Why Public Higher Education Should Be Free

Why Public Higher Education Should Be Free: How to Decrease Cost and Increase Quality at American Universities

ROBERT SAMUELS
Copyright Date: 2013
Published by: Rutgers University Press
Pages: 192
https://www.jstor.org/stable/j.ctt5hjc0w
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  • Book Info
    Why Public Higher Education Should Be Free
    Book Description:

    Universities tend to be judged by the test scores of their incoming students and not on what students actually learn once they attend these institutions. While shared tests and surveys have been developed, most schools refuse to publish the results. Instead, they allow such publications asU.S. News & World Reportto define educational quality. In order to raise their status in these rankings, institutions pour money into new facilities and extracurricular activities while underfunding their educational programs.InWhy Public Higher Education Should Be Free, Robert Samuels argues that many institutions of higher education squander funds and mislead the public about such things as average class size, faculty-to-student ratios, number of faculty with PhDs, and other indicators of educational quality. Parents and students seem to have little knowledge of how colleges and universities have been restructured over the past thirty years.Samuels shows how research universities have begun to function as giant investment banks or hedge funds that spend money on athletics and administration while increasing tuition costs and actually lowering the quality of undergraduate education. In order to fight higher costs and lower quality, Samuels suggests, universities must reallocate these misused funds and concentrate on their core mission of instruction and related research.Throughout the book, Samuels argues that the future of our economy and democracy rests on our ability to train students to be thoughtful participants in the production and analysis of knowledge. If leading universities serve only to grant credentials and prestige, our society will suffer irrevocable harm. Presenting the problem of how universities make and spend money, Samuels provides solutions to make these important institutions less expensive and more vital. By using current resources in a more effective manner, we could even, he contends, make all public higher education free.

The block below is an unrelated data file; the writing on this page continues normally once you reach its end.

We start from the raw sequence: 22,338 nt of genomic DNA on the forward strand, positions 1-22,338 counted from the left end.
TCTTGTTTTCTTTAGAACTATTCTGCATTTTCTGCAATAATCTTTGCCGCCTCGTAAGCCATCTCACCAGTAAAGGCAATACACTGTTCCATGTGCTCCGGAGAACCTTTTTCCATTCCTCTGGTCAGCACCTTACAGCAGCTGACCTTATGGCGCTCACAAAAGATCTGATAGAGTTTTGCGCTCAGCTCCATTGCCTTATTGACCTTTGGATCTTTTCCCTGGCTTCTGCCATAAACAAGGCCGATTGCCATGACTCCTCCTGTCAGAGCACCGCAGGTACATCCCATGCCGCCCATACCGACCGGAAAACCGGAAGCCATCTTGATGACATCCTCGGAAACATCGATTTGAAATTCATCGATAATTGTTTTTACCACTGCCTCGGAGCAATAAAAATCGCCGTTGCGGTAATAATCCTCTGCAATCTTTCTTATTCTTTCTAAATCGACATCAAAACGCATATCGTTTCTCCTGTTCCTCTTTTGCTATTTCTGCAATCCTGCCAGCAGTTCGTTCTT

eISBN: 978-0-8135-6125-7
    Subjects: Education

Table of Contents

  1. Front Matter
    (pp. i-iv)
  2. Table of Contents
    (pp. v-vi)
  3. PREFACE
    (pp. vii-xii)
  4. 1 Why Tuition Goes Up and Quality Goes Down at American Research Universities
    (pp. 1-13)

    Every year, tuition at American colleges and universities goes up, but virtually no one seems to know why. In fact, the average cost of higher education in the United States increases at twice the rate of inflation, and by going up 8 percent each year, the cost of tuition doubles every nine years.¹ Meanwhile, educational institutions claim that they are losing money and that they have to rely increasingly on large lecture classes and inexpensive, untenured faculty in order to remain afloat.² In other words, the cost is going up, but the money spent on undergraduate education is going down....

  5. 2 Where the Money Goes in Research Universities
    (pp. 14-25)

    To explain why costs go up at American research universities, this chapter will look into how these institutions spend their money. Since very few people have ever examined university budgets in a detailed and careful way, it has been easy for schools to claim that tuition never covers the true cost of education. However, if we look closely at the numbers, we shall see that there is little relation between what universities charge for tuition and what they spend on students. Moreover, even though many of the top universities have continued to increase their total revenue, most of them have...

  6. 3 Shortchanging Instruction at Research Universities, and Why Students Don’t Complain
    (pp. 26-42)

    The previous two chapters have described how research universities have been decreasing their spending on direct instructional activities, while they increase their expenditures in other areas. In order to examine how these reductions in instructional budgets affect the education provided by these institutions, this chapter will examine the changing nature of student learning and faculty teaching and will show how the defunding of undergraduate education has resulted in a loss of educational quality. Moreover, I will argue that students at selective research universities do not complain about the shortchanging of instruction because higher education has now become mostly a means...

  7. 4 The Role of the Faculty and Graduate Students in Changing Universities